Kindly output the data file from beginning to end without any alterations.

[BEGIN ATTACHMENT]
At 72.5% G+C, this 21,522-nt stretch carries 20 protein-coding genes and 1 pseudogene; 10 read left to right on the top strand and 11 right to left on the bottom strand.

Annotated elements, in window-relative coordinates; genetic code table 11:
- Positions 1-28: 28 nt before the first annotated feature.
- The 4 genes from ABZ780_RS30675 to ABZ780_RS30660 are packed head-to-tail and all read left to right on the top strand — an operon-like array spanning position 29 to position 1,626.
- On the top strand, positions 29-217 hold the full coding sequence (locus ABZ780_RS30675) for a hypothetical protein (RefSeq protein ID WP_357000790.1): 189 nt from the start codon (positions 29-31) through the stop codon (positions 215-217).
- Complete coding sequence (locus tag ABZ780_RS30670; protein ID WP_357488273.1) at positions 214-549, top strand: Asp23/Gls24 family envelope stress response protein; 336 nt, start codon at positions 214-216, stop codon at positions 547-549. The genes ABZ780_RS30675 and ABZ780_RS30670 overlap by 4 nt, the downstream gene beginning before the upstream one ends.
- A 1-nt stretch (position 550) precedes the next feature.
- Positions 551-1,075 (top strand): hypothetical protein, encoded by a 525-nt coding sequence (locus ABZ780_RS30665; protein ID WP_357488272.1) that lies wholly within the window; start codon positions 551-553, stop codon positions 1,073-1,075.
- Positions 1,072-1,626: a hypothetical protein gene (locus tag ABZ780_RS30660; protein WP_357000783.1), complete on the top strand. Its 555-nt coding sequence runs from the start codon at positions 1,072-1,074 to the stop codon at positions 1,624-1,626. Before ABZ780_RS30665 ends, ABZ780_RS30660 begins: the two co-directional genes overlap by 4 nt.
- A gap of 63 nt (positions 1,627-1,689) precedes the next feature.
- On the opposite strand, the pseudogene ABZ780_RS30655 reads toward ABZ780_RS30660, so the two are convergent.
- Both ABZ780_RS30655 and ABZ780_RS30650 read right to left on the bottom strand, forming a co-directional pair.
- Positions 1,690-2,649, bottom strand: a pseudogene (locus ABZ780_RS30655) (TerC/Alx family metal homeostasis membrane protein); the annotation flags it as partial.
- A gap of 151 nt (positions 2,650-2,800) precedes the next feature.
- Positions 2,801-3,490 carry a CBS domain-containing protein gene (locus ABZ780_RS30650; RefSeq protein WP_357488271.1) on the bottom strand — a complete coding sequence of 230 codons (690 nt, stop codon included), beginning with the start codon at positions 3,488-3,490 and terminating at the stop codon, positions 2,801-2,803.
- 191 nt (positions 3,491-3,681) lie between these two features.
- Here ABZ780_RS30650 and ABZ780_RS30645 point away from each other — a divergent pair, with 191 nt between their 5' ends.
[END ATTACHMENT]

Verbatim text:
At 72.5% G+C, this 21,522-nt stretch carries 20 protein-coding genes and 1 pseudogene; 10 read left to right on the top strand and 11 right to left on the bottom strand.

Annotated elements, in window-relative coordinates; genetic code table 11:
- Positions 1-28: 28 nt before the first annotated feature.
- The 4 genes from ABZ780_RS30675 to ABZ780_RS30660 are packed head-to-tail and all read left to right on the top strand — an operon-like array spanning position 29 to position 1,626.
- On the top strand, positions 29-217 hold the full coding sequence (locus ABZ780_RS30675) for a hypothetical protein (RefSeq protein ID WP_357000790.1): 189 nt from the start codon (positions 29-31) through the stop codon (positions 215-217).
- Complete coding sequence (locus tag ABZ780_RS30670; protein ID WP_357488273.1) at positions 214-549, top strand: Asp23/Gls24 family envelope stress response protein; 336 nt, start codon at positions 214-216, stop codon at positions 547-549. The genes ABZ780_RS30675 and ABZ780_RS30670 overlap by 4 nt, the downstream gene beginning before the upstream one ends.
- A 1-nt stretch (position 550) precedes the next feature.
- Positions 551-1,075 (top strand): hypothetical protein, encoded by a 525-nt coding sequence (locus ABZ780_RS30665; protein ID WP_357488272.1) that lies wholly within the window; start codon positions 551-553, stop codon positions 1,073-1,075.
- Positions 1,072-1,626: a hypothetical protein gene (locus tag ABZ780_RS30660; protein WP_357000783.1), complete on the top strand. Its 555-nt coding sequence runs from the start codon at positions 1,072-1,074 to the stop codon at positions 1,624-1,626. Before ABZ780_RS30665 ends, ABZ780_RS30660 begins: the two co-directional genes overlap by 4 nt.
- A gap of 63 nt (positions 1,627-1,689) precedes the next feature.
- On the opposite strand, the pseudogene ABZ780_RS30655 reads toward ABZ780_RS30660, so the two are convergent.
- Both ABZ780_RS30655 and ABZ780_RS30650 read right to left on the bottom strand, forming a co-directional pair.
- Positions 1,690-2,649, bottom strand: a pseudogene (locus ABZ780_RS30655) (TerC/Alx family metal homeostasis membrane protein); the annotation flags it as partial.
- A gap of 151 nt (positions 2,650-2,800) precedes the next feature.
- Positions 2,801-3,490 carry a CBS domain-containing protein gene (locus ABZ780_RS30650; RefSeq protein WP_357488271.1) on the bottom strand — a complete coding sequence of 230 codons (690 nt, stop codon included), beginning with the start codon at positions 3,488-3,490 and terminating at the stop codon, positions 2,801-2,803.
- 191 nt (positions 3,491-3,681) lie between these two features.
- Here ABZ780_RS30650 and ABZ780_RS30645 point away from each other — a divergent pair, with 191 nt between their 5' ends.